Basic Electronics Used in Environmental Monitoring

The research of many scientists aims to ensure that our planet is maintained to benefit future generations, monitoring and measuring the environment over long time periods with costly equipment. However, the creation of cheaper and accessible devices would mean that “Citizen Scientists” could monitor the environment. This comes with several challenges, such as lack of power, extreme environmental conditions, and poor communications channels.

Why Should We Care?

Earth (Pale Blue Dot) as seen from Voyager 1 in 1990. Image: NASA

Figure 1: Earth (Pale Blue Dot) as seen from Voyager 1 in 1990. Image: NASA.

We only have one home planet with no backup. Therefore, we must look after it, making information about the quality of our air, water, and soil, vital. Monitoring our environment has many advantages, such as:

  • Food Supply: Allowing fully educated decisions on crop rotations to make sure that everyone has food
  • Human Health: There is a direct link between human health and our environment. Environmental factors (e.g. mold proliferation) can be a leading culprit in the causation of illness.
  • Economic: Worldwide, massive insurance claims will be made as homes and properties are flooded due to sea levels rising.

Sensor Selection Considerations

PT3001 Optical Sensor from Texas Instruments. Image: TI.

Figure 2: PT3001 Optical Sensor from Texas Instruments. Image: TI.

One of the most vital aspects of measuring our environments is the sensor. These components convey physical characteristics into electricity, allowing quantification. Ensuring the correct sensor is chosen for the correct application is vital and therefore, many parameters need to be evaluated:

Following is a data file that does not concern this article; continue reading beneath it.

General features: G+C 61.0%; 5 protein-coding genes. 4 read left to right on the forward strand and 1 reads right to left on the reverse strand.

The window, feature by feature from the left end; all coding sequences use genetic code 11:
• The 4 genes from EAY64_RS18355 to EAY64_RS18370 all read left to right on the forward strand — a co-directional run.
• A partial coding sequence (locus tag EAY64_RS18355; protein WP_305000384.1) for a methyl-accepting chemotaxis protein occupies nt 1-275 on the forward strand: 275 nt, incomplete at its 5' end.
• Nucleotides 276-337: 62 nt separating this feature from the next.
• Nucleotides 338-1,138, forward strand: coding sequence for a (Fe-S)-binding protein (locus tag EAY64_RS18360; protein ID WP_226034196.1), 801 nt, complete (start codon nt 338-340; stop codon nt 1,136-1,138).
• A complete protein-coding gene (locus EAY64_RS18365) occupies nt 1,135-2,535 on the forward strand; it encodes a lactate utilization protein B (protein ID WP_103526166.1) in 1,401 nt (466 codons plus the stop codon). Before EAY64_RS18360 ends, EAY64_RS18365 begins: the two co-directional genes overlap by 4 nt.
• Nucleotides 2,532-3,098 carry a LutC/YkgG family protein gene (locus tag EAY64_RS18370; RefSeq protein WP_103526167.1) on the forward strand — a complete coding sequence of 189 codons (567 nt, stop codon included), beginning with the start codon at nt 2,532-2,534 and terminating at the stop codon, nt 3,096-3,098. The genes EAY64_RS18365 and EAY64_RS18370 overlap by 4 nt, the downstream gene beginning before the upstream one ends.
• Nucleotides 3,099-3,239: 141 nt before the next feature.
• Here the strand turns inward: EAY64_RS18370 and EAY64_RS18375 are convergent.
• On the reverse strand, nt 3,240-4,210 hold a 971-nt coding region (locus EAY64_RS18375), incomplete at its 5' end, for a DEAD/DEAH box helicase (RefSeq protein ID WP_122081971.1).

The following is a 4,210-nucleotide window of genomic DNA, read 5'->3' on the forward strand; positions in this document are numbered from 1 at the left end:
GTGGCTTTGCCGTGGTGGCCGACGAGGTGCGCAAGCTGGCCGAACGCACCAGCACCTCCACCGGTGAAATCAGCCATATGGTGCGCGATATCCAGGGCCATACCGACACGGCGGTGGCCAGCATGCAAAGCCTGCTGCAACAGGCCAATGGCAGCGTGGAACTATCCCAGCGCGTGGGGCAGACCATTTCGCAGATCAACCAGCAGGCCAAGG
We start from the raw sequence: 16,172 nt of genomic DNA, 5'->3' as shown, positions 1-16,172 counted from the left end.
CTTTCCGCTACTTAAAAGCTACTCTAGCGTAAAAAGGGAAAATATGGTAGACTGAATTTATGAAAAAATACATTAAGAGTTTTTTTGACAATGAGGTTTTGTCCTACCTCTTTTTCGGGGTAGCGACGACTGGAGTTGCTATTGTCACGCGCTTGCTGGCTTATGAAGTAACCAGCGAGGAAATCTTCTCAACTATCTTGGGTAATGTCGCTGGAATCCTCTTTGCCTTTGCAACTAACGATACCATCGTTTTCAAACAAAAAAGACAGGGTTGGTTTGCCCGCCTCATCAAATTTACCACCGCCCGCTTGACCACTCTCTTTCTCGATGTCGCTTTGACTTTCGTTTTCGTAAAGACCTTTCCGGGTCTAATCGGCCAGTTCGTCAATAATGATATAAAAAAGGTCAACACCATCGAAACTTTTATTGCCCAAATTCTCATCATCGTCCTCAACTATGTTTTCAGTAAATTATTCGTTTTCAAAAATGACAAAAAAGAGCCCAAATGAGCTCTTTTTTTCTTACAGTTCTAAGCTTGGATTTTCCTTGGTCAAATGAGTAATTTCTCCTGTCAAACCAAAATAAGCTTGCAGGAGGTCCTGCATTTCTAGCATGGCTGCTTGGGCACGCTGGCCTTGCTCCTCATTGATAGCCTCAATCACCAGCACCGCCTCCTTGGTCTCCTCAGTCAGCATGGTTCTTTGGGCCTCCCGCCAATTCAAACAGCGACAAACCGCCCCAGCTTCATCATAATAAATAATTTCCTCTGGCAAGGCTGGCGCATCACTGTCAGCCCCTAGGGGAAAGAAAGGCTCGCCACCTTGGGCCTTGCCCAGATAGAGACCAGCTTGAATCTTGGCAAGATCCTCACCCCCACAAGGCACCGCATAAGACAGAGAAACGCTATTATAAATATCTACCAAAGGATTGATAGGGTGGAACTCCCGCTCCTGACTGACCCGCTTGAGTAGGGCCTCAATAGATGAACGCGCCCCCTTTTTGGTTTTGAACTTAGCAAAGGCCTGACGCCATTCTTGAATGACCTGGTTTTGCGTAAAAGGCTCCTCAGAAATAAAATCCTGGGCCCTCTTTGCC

• Absolute versus Relative: Absolute sensors produce an output which is autonomous from the operating environments. Contrariwise, a Relative sensor's output necessitates the output to be compared a known quantity (e.g., fixed voltage)
  • Passive versus Active: Active sensors need a power supply, while passive sensors directly alter the physical stimulus to form an electrical signal
  • Sensitivity: Ratio of the output signal against a known physical stimulus
  • Response Time: Speed at which the output signal changes relative to alterations in the physical stimulus
  • Range: Minimal and maximal physical stimulus which can be detected. For example, the OPT3001 sensor from Texas Instruments can monitor ambient lights at a range of 0.01 lux to 83 k lux
  • Linearity: A perfect sensor has a 1:1 relationship between the stimulus change and the output signal range. However, many sensors require correction for the characteristic non-linear relation of stimulus to output.
  • Resolution: The stimulus smallest change which can be detected
  • Digital or Analog Output: The differences between the capabilities in terms of conversion between digital and analog output
  • Accuracy: Sensirion provides very proficient temperature and humidity sensors under their SHT3X product line. Whereas the SHT31 have a precision of 2%, the SHT30 sensors have a +/- 3% precision
  • Drift: The degradation of the sensor activity which is monitored as a modification in the unit of measure per unit of time
  • Operating Life: Each type of sensor has a different life expectancy

Sensirion SHT3X Temperature/Humidity Sensor Development Board. Image: Sensirion.

Figure 3: Sensirion SHT3X Temperature/Humidity Sensor Development Board. Image: Sensirion.